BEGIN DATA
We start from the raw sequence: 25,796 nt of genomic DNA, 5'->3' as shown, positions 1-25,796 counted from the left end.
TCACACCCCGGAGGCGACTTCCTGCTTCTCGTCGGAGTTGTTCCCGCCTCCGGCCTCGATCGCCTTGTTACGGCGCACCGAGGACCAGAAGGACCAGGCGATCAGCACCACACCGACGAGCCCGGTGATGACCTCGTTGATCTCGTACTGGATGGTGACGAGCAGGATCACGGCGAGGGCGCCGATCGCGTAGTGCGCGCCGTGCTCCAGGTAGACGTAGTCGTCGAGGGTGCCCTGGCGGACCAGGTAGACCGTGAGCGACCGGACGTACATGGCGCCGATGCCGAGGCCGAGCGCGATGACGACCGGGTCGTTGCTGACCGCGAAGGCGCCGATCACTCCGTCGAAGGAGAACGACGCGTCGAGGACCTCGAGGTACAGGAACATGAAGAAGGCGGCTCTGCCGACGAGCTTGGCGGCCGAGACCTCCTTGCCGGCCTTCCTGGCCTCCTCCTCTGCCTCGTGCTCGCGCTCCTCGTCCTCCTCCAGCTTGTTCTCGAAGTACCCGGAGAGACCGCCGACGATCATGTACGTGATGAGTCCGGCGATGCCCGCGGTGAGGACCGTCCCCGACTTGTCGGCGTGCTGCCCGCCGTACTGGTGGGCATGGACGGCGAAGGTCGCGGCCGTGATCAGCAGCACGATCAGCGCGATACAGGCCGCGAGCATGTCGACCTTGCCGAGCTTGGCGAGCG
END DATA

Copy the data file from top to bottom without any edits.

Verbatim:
We start from the raw sequence: 25,796 nt of genomic DNA, 5'->3' as shown, positions 1-25,796 counted from the left end.
TCACACCCCGGAGGCGACTTCCTGCTTCTCGTCGGAGTTGTTCCCGCCTCCGGCCTCGATCGCCTTGTTACGGCGCACCGAGGACCAGAAGGACCAGGCGATCAGCACCACACCGACGAGCCCGGTGATGACCTCGTTGATCTCGTACTGGATGGTGACGAGCAGGATCACGGCGAGGGCGCCGATCGCGTAGTGCGCGCCGTGCTCCAGGTAGACGTAGTCGTCGAGGGTGCCCTGGCGGACCAGGTAGACCGTGAGCGACCGGACGTACATGGCGCCGATGCCGAGGCCGAGCGCGATGACGACCGGGTCGTTGCTGACCGCGAAGGCGCCGATCACTCCGTCGAAGGAGAACGACGCGTCGAGGACCTCGAGGTACAGGAACATGAAGAAGGCGGCTCTGCCGACGAGCTTGGCGGCCGAGACCTCCTTGCCGGCCTTCCTGGCCTCCTCCTCTGCCTCGTGCTCGCGCTCCTCGTCCTCCTCCAGCTTGTTCTCGAAGTACCCGGAGAGACCGCCGACGATCATGTACGTGATGAGTCCGGCGATGCCCGCGGTGAGGACCGTCCCCGACTTGTCGGCGTGCTGCCCGCCGTACTGGTGGGCATGGACGGCGAAGGTCGCGGCCGTGATCAGCAGCACGATCAGCGCGATACAGGCCGCGAGCATGTCGACCTTGCCGAGCTTGGCGAGCG